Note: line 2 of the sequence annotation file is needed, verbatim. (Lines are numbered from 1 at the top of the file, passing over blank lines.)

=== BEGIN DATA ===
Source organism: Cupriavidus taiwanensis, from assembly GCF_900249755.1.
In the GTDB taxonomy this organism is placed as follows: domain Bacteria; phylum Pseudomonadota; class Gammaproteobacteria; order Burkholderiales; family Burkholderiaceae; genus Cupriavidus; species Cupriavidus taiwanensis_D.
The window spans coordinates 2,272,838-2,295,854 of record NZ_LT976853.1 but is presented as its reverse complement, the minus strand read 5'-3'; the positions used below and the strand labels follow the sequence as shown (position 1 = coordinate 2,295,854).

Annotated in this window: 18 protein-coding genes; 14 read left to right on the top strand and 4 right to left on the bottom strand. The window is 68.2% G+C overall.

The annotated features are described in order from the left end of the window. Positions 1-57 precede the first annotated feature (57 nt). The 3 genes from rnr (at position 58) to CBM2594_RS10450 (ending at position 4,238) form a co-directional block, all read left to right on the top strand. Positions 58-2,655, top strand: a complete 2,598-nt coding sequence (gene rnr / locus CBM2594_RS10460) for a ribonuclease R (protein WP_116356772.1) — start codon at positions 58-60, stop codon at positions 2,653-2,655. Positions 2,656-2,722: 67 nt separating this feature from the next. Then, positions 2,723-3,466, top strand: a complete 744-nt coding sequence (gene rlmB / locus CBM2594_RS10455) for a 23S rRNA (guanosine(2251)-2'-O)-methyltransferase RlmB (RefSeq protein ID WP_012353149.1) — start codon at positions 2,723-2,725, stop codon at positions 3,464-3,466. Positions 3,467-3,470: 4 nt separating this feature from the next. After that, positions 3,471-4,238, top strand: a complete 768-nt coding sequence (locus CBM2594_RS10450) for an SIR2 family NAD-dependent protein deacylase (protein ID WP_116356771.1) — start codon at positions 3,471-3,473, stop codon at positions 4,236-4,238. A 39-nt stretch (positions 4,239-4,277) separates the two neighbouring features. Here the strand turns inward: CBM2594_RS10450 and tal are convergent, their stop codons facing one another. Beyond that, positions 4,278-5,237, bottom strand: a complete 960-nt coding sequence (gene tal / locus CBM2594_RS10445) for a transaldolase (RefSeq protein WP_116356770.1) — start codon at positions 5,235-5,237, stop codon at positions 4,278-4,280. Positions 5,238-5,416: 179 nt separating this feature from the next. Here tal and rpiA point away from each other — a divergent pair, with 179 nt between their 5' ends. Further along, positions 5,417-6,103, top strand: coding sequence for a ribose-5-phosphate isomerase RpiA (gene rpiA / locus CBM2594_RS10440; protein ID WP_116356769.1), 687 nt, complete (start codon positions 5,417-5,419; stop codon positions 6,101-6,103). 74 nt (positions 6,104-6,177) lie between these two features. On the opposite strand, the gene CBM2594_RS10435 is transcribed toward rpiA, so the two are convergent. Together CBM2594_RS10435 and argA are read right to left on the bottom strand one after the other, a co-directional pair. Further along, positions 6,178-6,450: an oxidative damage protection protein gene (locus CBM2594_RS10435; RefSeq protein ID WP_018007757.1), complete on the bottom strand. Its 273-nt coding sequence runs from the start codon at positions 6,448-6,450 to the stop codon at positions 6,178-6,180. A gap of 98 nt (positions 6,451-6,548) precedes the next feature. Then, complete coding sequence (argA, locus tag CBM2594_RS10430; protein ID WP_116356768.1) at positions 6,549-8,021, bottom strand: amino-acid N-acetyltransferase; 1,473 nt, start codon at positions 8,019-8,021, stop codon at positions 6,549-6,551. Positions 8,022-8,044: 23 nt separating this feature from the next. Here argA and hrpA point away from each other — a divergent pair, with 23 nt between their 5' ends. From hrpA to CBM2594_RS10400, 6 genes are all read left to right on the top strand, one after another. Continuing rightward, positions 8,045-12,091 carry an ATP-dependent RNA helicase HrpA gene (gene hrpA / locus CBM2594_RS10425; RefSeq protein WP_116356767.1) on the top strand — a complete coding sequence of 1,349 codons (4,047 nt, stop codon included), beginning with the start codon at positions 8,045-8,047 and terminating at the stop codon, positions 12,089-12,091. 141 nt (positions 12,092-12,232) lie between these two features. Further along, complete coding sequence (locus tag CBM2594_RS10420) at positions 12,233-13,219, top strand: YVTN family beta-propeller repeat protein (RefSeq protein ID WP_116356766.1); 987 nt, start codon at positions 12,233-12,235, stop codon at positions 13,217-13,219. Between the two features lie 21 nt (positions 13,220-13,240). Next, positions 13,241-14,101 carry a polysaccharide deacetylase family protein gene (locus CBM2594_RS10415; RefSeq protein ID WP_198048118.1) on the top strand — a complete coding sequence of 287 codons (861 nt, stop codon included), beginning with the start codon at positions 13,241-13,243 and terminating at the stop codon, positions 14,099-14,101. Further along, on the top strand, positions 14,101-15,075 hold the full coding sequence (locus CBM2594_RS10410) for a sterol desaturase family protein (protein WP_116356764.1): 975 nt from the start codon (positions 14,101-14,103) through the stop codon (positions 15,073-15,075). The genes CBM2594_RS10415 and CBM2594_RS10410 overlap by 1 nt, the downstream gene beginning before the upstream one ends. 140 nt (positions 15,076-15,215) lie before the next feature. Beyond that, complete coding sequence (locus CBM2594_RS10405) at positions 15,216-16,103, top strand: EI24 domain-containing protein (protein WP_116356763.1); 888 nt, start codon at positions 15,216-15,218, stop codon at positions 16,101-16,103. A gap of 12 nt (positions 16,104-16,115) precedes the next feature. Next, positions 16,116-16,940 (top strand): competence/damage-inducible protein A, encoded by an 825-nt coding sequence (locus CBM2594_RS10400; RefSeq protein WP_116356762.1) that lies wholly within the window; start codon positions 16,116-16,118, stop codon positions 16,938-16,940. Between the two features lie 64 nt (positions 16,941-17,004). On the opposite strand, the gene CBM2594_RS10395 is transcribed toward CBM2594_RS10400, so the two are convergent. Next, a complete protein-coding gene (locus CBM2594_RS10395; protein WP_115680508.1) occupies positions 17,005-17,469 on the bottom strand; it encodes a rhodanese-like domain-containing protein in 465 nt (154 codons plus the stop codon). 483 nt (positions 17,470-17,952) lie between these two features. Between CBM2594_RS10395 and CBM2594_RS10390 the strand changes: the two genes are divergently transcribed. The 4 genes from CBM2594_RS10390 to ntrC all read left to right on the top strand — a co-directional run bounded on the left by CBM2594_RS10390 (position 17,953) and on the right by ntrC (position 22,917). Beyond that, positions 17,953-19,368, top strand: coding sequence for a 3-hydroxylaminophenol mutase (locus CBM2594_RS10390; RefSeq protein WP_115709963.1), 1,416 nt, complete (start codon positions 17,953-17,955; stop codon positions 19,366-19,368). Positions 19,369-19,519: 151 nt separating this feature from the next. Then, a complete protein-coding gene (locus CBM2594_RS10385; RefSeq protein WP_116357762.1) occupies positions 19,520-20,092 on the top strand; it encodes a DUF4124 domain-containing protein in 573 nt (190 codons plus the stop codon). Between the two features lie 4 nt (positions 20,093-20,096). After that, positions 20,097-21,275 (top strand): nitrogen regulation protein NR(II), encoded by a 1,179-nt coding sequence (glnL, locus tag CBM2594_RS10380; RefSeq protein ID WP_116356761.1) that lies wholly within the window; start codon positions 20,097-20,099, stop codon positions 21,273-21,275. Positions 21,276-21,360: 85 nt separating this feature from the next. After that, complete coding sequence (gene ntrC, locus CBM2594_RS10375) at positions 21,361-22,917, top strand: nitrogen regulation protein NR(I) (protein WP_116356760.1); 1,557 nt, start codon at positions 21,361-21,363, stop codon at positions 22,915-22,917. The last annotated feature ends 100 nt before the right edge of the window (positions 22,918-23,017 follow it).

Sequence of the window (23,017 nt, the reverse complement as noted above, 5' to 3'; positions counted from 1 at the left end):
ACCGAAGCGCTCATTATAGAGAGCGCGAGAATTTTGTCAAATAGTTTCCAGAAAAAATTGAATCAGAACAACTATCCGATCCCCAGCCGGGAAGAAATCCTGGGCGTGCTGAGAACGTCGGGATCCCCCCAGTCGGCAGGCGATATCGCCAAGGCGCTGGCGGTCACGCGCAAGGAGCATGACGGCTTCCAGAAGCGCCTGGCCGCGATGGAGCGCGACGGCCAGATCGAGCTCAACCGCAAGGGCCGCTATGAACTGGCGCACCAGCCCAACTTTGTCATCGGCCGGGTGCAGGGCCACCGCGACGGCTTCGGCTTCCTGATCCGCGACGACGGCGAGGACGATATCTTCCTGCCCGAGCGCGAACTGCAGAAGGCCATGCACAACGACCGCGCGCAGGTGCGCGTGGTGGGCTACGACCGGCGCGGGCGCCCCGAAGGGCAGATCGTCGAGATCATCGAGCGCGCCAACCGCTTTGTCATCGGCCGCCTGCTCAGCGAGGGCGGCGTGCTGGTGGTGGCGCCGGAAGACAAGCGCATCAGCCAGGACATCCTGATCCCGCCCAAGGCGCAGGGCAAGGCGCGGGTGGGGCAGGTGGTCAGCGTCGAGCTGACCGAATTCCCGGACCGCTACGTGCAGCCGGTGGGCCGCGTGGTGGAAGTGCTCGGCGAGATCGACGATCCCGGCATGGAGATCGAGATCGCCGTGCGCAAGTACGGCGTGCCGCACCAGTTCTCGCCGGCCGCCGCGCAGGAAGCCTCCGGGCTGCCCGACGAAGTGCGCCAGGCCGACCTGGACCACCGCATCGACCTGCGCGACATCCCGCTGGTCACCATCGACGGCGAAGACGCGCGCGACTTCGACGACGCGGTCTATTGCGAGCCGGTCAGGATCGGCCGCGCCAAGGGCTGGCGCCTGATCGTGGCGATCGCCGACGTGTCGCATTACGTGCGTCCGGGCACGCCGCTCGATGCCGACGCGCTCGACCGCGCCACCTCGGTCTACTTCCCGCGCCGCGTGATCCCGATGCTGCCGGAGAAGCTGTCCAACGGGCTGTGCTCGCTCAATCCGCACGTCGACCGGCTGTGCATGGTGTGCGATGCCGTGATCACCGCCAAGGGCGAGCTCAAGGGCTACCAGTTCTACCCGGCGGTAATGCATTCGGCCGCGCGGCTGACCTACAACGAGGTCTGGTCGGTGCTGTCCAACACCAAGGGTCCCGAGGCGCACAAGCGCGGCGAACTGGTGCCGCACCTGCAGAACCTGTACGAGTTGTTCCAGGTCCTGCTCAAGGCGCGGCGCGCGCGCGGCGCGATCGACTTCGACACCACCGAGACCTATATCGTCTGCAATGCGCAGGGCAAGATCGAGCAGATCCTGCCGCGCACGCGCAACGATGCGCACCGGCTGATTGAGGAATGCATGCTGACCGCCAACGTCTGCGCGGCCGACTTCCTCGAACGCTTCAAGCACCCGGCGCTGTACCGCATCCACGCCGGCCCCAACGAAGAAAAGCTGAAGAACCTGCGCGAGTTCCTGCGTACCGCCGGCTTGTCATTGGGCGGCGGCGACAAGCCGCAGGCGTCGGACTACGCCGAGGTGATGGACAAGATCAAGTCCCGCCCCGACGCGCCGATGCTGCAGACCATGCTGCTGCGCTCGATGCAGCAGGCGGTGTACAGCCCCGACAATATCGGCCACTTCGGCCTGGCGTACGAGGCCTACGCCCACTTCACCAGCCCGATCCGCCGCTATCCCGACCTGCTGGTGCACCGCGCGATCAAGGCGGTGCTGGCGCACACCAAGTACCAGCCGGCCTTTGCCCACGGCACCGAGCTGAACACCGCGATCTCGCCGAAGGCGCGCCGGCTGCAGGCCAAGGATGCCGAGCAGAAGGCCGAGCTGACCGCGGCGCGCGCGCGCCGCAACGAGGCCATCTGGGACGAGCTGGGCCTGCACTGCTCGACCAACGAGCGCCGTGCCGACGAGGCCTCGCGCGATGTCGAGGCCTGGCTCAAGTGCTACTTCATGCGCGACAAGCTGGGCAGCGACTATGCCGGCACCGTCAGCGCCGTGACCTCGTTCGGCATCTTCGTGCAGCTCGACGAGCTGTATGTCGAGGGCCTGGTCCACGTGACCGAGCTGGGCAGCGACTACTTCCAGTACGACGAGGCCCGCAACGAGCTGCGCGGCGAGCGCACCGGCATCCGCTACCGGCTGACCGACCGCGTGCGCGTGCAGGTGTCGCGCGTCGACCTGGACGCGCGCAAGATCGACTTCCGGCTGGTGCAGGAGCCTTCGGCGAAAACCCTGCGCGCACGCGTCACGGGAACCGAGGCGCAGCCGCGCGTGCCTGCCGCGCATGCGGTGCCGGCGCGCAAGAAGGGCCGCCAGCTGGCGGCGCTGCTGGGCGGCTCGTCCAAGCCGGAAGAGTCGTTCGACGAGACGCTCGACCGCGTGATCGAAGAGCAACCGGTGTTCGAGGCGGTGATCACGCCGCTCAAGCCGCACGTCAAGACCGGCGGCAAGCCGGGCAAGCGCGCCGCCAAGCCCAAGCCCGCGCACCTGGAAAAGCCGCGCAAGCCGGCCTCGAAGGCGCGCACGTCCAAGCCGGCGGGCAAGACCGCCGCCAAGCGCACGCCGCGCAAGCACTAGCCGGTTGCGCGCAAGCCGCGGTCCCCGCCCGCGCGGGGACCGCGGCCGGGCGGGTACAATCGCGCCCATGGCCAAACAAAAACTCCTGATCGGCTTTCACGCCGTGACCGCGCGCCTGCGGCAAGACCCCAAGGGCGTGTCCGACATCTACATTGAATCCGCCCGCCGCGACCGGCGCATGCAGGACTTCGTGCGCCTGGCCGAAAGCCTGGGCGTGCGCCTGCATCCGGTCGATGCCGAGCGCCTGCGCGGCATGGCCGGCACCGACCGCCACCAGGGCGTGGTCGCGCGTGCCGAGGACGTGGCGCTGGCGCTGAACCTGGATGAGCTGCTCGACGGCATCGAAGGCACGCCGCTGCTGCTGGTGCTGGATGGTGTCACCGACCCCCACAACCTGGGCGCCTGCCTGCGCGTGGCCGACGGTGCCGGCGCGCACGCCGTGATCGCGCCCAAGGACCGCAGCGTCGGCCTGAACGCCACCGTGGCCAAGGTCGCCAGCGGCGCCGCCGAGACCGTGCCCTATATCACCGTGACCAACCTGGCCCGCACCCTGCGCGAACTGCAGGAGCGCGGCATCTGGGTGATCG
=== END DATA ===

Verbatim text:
In the GTDB taxonomy this organism is placed as follows: domain Bacteria; phylum Pseudomonadota; class Gammaproteobacteria; order Burkholderiales; family Burkholderiaceae; genus Cupriavidus; species Cupriavidus taiwanensis_D.